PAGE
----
The public may have serious doubts about the quality of the nation’s education system, but faith in American teachers remains high, according to a major new survey from Gallup and the professional education association Phi Delta Kappa International.
Seventy-one percent of respondents in the annual poll said they have “trust and confidence” in the men and women teaching today’s students. Nearly 70 percent said they would encourage their own children to become teachers, and 76 percent said the brightest high school graduates should be recruited aggressively to lead in the classroom.
The positive attitudes toward teachers don’t translate to schools as a whole, however. While 79 percent gave their local public school a letter grade of “A” or “B,” just 17 percent gave the same marks to the “nation’s schools,” highlighting a disconnect between what parents and students see in their own communities and their views on the overall effectiveness of public education across the country.
“Parents know teachers in their local schools. They’re their neighbors, their friends, people they run into at the grocery store,” said Bill Bushaw, the association’s executive director, in explaining the results Thursday afternoon during a news conference at George Washington University, where the survey was released.
The report also found broad support for technology in the classroom, with 61 percent of respondents supporting government efforts to provide every school with Internet access and 70 percent saying it’s “very important” that all students have access to cutting-edge learning tools.
Providing students with those 21st-century devices in addition to putting high-quality teachers at the head of the classroom - an approach called “blended learning” - are the keys to improving education, said Bob Wise, president of the D.C.-based advocacy group the Alliance for Excellent Education.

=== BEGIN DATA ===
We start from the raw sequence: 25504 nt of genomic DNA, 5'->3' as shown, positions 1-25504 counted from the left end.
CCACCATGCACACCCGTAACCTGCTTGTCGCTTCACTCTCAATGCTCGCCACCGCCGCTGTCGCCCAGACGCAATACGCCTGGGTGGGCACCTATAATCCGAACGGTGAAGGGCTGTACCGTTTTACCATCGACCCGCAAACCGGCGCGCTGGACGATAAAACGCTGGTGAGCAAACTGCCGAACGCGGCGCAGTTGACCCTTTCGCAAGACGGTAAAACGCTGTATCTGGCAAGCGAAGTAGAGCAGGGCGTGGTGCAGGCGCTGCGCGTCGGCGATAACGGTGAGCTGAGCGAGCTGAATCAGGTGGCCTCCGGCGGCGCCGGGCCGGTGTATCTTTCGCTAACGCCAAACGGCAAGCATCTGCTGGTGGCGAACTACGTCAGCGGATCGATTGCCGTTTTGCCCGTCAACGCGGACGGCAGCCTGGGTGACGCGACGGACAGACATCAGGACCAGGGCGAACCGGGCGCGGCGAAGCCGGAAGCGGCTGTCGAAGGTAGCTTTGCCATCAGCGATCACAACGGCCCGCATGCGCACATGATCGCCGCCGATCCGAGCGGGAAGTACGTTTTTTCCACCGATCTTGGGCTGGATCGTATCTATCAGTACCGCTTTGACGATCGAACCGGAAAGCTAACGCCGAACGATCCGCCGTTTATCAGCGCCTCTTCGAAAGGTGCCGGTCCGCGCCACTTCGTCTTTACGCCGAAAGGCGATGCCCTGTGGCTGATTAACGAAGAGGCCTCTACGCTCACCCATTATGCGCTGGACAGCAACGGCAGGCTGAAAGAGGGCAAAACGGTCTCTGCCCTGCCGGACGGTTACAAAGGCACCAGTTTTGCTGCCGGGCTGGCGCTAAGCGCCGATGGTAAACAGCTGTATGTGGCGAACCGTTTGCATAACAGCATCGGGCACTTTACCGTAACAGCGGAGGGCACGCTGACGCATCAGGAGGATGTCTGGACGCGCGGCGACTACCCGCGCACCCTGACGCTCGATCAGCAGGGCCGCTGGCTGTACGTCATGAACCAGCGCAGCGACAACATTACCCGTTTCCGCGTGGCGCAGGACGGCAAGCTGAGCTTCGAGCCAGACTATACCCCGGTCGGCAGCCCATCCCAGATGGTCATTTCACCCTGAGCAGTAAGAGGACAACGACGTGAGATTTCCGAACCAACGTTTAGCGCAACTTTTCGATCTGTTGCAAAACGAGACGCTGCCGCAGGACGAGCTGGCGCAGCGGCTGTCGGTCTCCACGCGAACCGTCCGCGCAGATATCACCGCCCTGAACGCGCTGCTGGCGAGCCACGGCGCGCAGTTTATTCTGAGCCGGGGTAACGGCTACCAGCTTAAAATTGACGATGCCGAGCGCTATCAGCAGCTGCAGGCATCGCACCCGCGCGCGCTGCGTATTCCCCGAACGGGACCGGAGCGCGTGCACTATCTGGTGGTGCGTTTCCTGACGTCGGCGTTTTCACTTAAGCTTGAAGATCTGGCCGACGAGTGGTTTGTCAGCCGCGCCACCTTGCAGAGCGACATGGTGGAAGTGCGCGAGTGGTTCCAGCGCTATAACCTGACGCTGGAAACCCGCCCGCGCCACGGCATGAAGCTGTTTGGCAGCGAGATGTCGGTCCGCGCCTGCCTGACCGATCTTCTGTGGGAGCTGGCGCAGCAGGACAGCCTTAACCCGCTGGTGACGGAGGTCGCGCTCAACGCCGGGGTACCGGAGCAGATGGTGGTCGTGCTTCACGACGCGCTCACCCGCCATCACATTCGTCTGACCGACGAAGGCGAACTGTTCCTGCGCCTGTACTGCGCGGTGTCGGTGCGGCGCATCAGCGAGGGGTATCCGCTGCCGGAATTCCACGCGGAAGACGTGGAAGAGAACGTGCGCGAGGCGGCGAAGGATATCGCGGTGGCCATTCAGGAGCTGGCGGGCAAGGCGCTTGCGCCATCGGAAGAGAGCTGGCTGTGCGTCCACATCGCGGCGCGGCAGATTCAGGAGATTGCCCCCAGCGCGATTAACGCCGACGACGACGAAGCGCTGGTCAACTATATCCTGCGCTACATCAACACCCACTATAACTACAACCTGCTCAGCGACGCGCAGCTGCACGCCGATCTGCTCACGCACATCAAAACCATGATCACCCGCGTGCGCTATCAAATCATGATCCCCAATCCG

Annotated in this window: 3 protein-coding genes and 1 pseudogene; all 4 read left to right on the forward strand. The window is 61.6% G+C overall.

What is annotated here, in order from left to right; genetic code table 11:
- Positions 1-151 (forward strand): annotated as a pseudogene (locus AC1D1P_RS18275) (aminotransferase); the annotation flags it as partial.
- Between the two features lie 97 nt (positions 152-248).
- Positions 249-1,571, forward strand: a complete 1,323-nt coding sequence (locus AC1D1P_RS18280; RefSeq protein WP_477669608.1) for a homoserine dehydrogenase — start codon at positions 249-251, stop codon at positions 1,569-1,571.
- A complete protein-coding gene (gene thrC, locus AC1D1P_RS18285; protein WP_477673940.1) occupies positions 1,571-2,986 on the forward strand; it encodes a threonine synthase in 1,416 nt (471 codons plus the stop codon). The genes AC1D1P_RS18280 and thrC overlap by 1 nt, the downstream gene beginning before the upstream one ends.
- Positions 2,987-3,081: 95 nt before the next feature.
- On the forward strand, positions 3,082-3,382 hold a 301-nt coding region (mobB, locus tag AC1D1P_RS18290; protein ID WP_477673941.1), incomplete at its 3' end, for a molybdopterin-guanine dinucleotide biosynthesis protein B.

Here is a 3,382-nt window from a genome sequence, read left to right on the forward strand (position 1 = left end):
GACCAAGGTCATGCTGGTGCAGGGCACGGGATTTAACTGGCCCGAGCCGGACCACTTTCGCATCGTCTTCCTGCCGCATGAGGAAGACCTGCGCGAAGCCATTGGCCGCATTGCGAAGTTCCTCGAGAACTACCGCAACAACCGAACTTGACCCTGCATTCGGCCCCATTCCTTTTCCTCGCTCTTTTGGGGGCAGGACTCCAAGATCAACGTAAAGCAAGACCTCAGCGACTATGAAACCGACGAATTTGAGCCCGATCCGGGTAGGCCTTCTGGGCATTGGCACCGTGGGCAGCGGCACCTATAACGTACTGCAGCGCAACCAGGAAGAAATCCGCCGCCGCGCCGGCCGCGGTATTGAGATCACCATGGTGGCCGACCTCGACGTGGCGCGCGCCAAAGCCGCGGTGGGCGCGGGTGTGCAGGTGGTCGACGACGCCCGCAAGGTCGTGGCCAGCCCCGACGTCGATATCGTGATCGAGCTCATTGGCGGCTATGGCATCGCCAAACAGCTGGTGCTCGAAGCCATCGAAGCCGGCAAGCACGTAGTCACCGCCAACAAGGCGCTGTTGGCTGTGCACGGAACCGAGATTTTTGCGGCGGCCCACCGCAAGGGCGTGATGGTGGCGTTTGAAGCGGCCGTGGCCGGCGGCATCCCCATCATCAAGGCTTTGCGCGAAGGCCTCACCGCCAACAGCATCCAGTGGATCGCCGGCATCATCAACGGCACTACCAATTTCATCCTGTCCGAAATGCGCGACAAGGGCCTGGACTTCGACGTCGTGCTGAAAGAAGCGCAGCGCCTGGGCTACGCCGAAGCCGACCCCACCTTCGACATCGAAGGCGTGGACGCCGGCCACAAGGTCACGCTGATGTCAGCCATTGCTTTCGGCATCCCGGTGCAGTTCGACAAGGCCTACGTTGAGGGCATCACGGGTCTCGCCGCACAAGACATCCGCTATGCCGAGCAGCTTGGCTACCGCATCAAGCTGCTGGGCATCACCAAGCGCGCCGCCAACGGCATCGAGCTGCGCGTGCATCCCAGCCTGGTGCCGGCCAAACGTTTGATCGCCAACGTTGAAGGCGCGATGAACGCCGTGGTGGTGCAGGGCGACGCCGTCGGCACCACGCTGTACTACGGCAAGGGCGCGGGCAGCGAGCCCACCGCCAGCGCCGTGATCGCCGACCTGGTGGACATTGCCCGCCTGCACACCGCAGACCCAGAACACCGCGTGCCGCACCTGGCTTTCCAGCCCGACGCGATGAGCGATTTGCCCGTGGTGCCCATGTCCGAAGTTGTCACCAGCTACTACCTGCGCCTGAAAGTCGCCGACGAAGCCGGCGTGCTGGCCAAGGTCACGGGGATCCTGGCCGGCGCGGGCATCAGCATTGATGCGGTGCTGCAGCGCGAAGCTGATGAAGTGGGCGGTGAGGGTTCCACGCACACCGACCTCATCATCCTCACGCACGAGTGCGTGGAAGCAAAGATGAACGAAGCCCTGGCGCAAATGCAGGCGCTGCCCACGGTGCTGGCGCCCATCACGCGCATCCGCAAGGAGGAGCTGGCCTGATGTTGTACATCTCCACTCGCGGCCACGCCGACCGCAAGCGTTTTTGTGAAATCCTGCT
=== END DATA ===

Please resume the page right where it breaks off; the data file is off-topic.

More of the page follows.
“The public understands and is willing to move forward on blended learning. It’s not either/or. High-tech requires high-teach,” said Mr. Wise, a former Democratic governor of West Virginia. “You’ve got to have good teaching in order for the technology to be effective.”
And while technological upgrades cost money, those barriers are slowly fading away as computers and other tools become cheaper and Internet access becomes more widely available, said Tom Vander Ark, CEO of Open Education Solutions, a company that specializes in helping schools integrate technology into their classrooms.
“It’s time for state and district leaders to put a flag in the ground and say that after next August, every student in our care will have 24/365 access [to the Internet],” he said. “You can now make the financial case to make that shift.”
The survey also found that 95 percent of Americans think a college degree “is important for financial security,” but just 47 percent think those with college degrees have a good chance of finding a quality job. Just 39 percent said college graduates are adequately prepared to enter the work force.
Whether they’re fully prepared for the job market or not, having a college degree will only become more important as the nation’s economy emerges from recession, said Anthony P. Carnevale, director of the Center on Education and the Workforce at Georgetown University.
“The structural change [in the economy] is now accelerating during a recession. When we come out the other side, it is virtually a sure thing the jobs that require high school [diplomas] or less will be a smaller part of this economy,” he said. “What’s unfortunate about that is there are going to be a lot of people left behind.”
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Ben Wolfgang is a national reporter for The Washington Times. Before coming to the Times, he spent four years as a political reporter in Pennsylvania. His focus is on education and science policy. Ben lives in southeast D.C. and has played guitar in several bands while still in Pennsylvania. He can be reached at email@example.com.
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